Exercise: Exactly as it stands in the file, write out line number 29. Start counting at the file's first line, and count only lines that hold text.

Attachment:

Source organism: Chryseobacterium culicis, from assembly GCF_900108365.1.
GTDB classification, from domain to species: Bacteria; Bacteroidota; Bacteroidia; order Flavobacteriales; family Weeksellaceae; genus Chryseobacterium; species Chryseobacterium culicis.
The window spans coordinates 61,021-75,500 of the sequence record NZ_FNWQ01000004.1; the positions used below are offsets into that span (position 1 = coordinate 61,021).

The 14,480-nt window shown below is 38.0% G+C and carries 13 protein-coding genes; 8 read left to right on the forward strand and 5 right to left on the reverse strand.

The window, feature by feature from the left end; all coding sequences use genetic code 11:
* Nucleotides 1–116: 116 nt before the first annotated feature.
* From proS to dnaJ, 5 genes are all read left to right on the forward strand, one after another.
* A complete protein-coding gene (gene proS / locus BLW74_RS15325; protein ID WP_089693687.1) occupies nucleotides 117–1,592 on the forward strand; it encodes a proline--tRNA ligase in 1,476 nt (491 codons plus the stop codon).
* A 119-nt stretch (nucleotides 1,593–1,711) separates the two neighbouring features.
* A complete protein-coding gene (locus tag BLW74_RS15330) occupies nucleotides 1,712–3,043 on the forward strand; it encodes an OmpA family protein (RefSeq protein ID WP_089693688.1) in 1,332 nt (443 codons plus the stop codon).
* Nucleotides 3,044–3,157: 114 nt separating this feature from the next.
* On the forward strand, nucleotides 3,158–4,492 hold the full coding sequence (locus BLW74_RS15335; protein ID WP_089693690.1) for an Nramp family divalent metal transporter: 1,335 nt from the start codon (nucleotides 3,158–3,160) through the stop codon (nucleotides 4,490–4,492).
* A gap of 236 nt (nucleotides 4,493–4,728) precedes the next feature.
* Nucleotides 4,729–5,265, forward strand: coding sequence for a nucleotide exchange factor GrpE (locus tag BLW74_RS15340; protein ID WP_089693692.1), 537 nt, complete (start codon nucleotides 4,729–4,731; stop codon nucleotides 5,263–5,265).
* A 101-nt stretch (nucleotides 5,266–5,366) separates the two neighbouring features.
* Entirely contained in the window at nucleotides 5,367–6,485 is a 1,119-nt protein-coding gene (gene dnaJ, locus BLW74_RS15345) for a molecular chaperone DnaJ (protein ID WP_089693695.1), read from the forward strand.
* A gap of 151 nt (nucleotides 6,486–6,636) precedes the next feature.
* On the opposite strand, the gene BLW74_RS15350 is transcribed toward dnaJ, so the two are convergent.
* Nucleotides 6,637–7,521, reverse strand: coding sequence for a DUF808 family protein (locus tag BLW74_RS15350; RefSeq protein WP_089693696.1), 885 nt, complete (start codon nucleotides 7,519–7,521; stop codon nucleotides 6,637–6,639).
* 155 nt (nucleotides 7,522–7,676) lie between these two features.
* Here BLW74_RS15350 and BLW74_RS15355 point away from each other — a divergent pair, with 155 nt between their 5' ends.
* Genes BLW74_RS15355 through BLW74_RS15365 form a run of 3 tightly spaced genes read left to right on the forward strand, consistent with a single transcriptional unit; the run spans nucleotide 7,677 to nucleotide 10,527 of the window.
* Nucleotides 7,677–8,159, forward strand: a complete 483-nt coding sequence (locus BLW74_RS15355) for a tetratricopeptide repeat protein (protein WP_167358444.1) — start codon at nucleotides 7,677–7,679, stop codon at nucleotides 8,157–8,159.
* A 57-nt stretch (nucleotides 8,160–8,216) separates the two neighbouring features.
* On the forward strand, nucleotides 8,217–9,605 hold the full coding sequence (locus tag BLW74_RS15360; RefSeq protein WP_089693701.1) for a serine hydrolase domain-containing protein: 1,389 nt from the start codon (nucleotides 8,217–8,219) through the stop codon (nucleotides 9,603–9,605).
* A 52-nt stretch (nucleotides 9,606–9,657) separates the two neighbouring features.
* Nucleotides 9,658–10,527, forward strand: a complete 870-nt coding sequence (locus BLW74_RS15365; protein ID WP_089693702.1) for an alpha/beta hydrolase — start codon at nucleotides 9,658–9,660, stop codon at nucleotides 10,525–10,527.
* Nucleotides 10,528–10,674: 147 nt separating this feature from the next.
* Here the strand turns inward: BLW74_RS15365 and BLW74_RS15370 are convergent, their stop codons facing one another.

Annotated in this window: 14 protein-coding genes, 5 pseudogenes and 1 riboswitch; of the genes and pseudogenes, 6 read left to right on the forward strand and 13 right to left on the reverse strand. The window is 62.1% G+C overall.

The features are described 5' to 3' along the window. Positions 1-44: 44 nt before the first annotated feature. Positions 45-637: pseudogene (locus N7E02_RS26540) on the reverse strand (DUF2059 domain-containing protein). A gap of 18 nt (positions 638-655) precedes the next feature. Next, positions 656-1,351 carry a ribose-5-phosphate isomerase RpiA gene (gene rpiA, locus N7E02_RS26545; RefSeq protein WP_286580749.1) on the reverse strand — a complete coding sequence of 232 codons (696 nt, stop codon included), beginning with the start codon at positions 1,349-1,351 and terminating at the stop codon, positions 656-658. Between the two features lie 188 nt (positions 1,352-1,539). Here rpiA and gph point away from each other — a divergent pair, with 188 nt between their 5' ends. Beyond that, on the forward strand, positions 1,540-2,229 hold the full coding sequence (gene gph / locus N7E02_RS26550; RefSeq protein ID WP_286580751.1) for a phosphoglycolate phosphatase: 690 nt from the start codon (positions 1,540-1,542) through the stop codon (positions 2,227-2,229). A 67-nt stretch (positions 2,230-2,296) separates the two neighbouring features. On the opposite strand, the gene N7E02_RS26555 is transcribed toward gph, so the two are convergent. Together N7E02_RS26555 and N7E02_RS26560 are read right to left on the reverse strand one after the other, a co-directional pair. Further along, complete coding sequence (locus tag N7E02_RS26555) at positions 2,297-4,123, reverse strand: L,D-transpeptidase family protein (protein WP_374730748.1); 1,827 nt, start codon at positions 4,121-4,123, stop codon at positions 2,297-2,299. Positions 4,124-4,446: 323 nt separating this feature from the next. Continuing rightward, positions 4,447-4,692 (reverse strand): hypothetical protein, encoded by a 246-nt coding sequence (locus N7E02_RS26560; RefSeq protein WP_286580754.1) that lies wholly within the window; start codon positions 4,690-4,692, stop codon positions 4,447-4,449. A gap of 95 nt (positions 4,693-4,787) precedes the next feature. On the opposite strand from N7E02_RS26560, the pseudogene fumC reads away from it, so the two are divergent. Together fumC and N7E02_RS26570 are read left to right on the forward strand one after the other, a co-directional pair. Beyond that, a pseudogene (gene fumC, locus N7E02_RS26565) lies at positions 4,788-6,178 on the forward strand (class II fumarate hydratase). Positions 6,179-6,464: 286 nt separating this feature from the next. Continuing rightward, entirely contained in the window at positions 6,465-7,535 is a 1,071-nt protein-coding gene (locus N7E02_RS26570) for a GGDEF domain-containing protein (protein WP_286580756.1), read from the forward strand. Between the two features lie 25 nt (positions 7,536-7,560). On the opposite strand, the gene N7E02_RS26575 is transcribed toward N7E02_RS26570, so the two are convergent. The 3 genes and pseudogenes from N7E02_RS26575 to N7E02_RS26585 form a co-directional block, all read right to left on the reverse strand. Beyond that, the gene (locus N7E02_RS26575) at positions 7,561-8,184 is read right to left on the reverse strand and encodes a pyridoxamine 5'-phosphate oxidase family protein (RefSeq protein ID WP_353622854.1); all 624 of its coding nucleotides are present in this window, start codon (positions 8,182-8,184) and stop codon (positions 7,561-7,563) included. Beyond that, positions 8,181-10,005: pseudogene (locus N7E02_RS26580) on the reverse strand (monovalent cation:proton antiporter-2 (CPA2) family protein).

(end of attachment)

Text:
* Here the strand turns inward: BLW74_RS15365 and BLW74_RS15370 are convergent, their stop codons facing one another.